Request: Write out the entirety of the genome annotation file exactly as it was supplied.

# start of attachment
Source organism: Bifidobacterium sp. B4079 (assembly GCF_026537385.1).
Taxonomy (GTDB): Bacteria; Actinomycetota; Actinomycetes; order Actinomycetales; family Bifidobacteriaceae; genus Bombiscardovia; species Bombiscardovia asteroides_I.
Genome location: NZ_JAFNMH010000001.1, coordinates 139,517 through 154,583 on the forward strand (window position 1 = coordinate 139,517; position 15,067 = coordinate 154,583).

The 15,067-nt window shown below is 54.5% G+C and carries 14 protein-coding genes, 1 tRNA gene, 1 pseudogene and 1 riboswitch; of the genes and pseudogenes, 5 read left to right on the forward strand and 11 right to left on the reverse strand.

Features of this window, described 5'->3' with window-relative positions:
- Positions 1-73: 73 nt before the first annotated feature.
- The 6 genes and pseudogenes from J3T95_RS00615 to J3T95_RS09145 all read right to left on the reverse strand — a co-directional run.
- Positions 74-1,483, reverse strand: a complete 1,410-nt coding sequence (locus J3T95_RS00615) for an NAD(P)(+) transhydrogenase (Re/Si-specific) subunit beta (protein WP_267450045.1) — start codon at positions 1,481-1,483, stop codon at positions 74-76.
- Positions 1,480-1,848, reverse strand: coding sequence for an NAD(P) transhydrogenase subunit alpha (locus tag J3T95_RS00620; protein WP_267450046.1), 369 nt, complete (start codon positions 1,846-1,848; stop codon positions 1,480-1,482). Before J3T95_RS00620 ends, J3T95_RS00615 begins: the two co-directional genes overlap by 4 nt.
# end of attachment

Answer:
Source organism: Bifidobacterium sp. B4079 (assembly GCF_026537385.1).
Taxonomy (GTDB): Bacteria; Actinomycetota; Actinomycetes; order Actinomycetales; family Bifidobacteriaceae; genus Bombiscardovia; species Bombiscardovia asteroides_I.
Genome location: NZ_JAFNMH010000001.1, coordinates 139,517 through 154,583 on the forward strand (window position 1 = coordinate 139,517; position 15,067 = coordinate 154,583).

The 15,067-nt window shown below is 54.5% G+C and carries 14 protein-coding genes, 1 tRNA gene, 1 pseudogene and 1 riboswitch; of the genes and pseudogenes, 5 read left to right on the forward strand and 11 right to left on the reverse strand.

Features of this window, described 5'->3' with window-relative positions:
- Positions 1-73: 73 nt before the first annotated feature.
- The 6 genes and pseudogenes from J3T95_RS00615 to J3T95_RS09145 all read right to left on the reverse strand — a co-directional run.
- Positions 74-1,483, reverse strand: a complete 1,410-nt coding sequence (locus J3T95_RS00615) for an NAD(P)(+) transhydrogenase (Re/Si-specific) subunit beta (protein WP_267450045.1) — start codon at positions 1,481-1,483, stop codon at positions 74-76.
- Positions 1,480-1,848, reverse strand: coding sequence for an NAD(P) transhydrogenase subunit alpha (locus tag J3T95_RS00620; protein WP_267450046.1), 369 nt, complete (start codon positions 1,846-1,848; stop codon positions 1,480-1,482). Before J3T95_RS00620 ends, J3T95_RS00615 begins: the two co-directional genes overlap by 4 nt.